So if the regulatory structure over the next decade allows for the tokenization of going to seeing doctors, investment advice, you name it, everyone believes that if you are there you shouldn’t get pitched for everything, then there would be no different for legal services. If your law firm is Dewey, Cheatem & Howe, you will be able to sell a token for services to Dewey, Cheatem & Howe and they will be able to say we are going to sell each token for $10 and that token guarantees you legal services.
Now, would I personally want to retain my attorney using a token where my services are at a certain rate and everyone was getting the same valuation? I am not sure that’s a good idea. I am not sure that’s how I would want to do it. But I do believe that in the future there are going to be some law firms who try and do that.
Drew Hinkes: So you bring up an interesting point David and that is the use of crypto assets to stand in as a payment marker where you would essentially be purchasing a gift card or a prepayment instruments and a lot of the tokens that have been sold have looked and smelled a lot like securities, which is what’s caused the SEC to take such a prominent place in the regulation of these assets, but that model that you just described is one that’s sort of interesting in that it looks less like a security and more like a prepaid instrument and that’s a different conversation for another time.
However, your point is a good one and that is there are folks that think that there are going to be tokens issued for everything under the sun. My business that I am a partner in and a cofounder of and a General Counsel of called Athena Blockchain looks at the idea of tokenization in the capital markets and looks at the benefits of tokenization for those that want to issue and offer investment products to the market.
So while I don’t know that there is ever going to be a Florida lawyer coin that would take off or a US lawyer coin that would become sort of this niche payment instrument, there are some areas where I can see some of the benefits of tokenization supplanting existing models and I think that the capital markets may be one.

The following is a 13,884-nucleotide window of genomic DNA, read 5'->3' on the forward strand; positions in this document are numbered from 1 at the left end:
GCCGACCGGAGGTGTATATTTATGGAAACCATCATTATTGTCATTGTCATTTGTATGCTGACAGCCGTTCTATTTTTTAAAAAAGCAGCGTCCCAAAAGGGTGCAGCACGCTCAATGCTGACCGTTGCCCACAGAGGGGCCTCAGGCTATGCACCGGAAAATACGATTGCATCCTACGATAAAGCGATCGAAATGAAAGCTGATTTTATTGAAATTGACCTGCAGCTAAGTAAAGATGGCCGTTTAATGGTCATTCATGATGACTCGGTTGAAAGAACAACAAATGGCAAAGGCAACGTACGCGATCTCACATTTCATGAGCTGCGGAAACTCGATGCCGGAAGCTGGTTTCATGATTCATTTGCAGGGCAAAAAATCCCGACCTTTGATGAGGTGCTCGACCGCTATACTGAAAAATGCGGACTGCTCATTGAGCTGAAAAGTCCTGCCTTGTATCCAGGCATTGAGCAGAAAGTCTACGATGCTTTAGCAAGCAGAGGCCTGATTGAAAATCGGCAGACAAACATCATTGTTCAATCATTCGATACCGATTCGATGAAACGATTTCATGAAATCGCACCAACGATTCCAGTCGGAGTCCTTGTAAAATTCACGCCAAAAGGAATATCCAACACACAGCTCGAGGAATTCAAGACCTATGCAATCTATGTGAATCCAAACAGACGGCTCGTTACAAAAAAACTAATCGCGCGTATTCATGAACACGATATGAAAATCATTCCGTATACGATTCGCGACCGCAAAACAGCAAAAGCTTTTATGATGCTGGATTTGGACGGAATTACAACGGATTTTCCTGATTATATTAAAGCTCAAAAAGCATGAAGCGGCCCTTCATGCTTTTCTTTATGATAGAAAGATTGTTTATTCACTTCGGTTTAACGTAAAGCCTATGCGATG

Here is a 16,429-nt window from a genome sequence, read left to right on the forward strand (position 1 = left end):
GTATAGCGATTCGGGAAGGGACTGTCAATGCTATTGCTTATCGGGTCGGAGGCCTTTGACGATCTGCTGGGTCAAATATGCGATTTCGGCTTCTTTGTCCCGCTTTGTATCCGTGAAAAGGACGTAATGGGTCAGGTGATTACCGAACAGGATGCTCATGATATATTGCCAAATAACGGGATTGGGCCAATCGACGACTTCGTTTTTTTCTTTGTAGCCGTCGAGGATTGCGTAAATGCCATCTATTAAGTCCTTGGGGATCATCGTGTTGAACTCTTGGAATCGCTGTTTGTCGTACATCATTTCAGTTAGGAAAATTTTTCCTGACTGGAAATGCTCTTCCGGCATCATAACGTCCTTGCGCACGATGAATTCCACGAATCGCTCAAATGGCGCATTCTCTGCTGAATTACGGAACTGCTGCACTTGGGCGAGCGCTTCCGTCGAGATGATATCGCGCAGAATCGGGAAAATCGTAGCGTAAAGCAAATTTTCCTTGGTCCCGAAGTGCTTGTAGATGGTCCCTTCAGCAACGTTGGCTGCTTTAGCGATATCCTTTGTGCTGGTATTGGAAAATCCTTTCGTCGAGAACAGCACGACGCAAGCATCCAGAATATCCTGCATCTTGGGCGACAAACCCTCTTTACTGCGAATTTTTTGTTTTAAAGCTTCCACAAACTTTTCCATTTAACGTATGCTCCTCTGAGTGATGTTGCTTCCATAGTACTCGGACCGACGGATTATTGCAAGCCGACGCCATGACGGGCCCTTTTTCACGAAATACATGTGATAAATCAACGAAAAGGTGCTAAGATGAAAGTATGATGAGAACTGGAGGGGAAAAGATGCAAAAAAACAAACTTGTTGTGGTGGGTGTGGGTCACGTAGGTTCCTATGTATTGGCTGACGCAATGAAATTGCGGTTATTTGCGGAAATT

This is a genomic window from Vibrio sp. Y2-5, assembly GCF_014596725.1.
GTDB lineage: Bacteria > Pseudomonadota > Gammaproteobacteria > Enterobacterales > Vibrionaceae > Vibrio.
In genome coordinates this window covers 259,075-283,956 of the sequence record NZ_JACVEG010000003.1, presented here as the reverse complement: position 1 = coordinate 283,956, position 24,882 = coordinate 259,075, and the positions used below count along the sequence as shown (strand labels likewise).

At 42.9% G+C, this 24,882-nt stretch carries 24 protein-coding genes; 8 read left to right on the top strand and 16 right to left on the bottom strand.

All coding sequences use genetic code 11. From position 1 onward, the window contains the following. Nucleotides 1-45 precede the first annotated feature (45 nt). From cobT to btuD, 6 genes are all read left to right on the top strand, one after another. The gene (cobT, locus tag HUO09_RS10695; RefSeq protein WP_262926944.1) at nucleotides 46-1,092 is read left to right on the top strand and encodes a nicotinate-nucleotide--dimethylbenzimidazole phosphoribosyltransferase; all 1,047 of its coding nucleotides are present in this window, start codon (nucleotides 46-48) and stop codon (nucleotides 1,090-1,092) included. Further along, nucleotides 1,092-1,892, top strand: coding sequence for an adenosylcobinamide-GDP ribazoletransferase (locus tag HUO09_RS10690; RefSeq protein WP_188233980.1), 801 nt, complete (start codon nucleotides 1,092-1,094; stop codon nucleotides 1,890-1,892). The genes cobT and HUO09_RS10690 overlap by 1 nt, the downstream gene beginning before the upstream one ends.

David Silver: And just to be clear, I mean there is currently Jesus Coin, you can prepay for your sins right now just by buying a Jesus Coin. Again, I was advocating not what I believe, but what other people within the tokenization industry who believe everything is going to be tokenized would do.
I don’t know where the government is going to come down. I tell everybody, I am not a regulatory expert, how the SEC, how the different — how Congress, how the Executive Branch decides to deal with this in the next 10 years, I think it’s going to be fascinating. It’s always darkest before dawn.
Drew and I spent a lot of time talking about some of the bad stuff that happened in the early years when we were talking before. I think the light is coming. I think that there is a lot of positive that’s coming. I am a big believer in the underlying technology. I just don’t know what’s going to end up happening from the government’s side in the next 10 years.
Drew Hinkes: One of the big ironies in the space is that these technologies are an outgrowth of some pioneering work by folks like David Chaum in the 1980s and Nick Szabo in the 2000s intending to try to find ways of conducting commerce that didn’t involve coordination with government authorities, trying to find stateless currencies.
And if you look at the bitcoin whitepaper you will see that it actually says peer-to-peer decentralized cash, it is supposed to be cash. And this particular product, bitcoin is being used more like an investment product now. But the entire ethos underlying these products was to do something that’s independent of regulation, to do something that does not rely upon the state to support or to control your commerce.